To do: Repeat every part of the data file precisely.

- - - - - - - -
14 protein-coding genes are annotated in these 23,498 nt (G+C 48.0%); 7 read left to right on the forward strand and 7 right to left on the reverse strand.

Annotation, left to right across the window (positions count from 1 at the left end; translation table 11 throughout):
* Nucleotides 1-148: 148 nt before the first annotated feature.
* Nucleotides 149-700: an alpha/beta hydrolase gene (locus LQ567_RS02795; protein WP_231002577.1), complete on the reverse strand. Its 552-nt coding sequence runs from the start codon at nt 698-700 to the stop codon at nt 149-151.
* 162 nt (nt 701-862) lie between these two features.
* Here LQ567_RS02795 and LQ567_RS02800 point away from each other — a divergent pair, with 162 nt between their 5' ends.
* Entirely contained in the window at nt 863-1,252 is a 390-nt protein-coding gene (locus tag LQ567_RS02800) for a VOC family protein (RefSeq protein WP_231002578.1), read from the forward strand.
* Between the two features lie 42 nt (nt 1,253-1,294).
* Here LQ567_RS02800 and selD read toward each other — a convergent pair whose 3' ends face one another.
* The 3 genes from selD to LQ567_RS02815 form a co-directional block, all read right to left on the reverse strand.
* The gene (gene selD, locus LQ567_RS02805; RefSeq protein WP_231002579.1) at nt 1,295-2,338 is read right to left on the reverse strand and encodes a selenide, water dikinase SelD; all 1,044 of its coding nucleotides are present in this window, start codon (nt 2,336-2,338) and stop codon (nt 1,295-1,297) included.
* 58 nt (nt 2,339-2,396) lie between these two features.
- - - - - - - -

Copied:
14 protein-coding genes are annotated in these 23,498 nt (G+C 48.0%); 7 read left to right on the forward strand and 7 right to left on the reverse strand.

Annotation, left to right across the window (positions count from 1 at the left end; translation table 11 throughout):
* Nucleotides 1-148: 148 nt before the first annotated feature.
* Nucleotides 149-700: an alpha/beta hydrolase gene (locus LQ567_RS02795; protein WP_231002577.1), complete on the reverse strand. Its 552-nt coding sequence runs from the start codon at nt 698-700 to the stop codon at nt 149-151.
* 162 nt (nt 701-862) lie between these two features.
* Here LQ567_RS02795 and LQ567_RS02800 point away from each other — a divergent pair, with 162 nt between their 5' ends.
* Entirely contained in the window at nt 863-1,252 is a 390-nt protein-coding gene (locus tag LQ567_RS02800) for a VOC family protein (RefSeq protein WP_231002578.1), read from the forward strand.
* Between the two features lie 42 nt (nt 1,253-1,294).
* Here LQ567_RS02800 and selD read toward each other — a convergent pair whose 3' ends face one another.
* The 3 genes from selD to LQ567_RS02815 form a co-directional block, all read right to left on the reverse strand.
* The gene (gene selD, locus LQ567_RS02805; RefSeq protein WP_231002579.1) at nt 1,295-2,338 is read right to left on the reverse strand and encodes a selenide, water dikinase SelD; all 1,044 of its coding nucleotides are present in this window, start codon (nt 2,336-2,338) and stop codon (nt 1,295-1,297) included.
* 58 nt (nt 2,339-2,396) lie between these two features.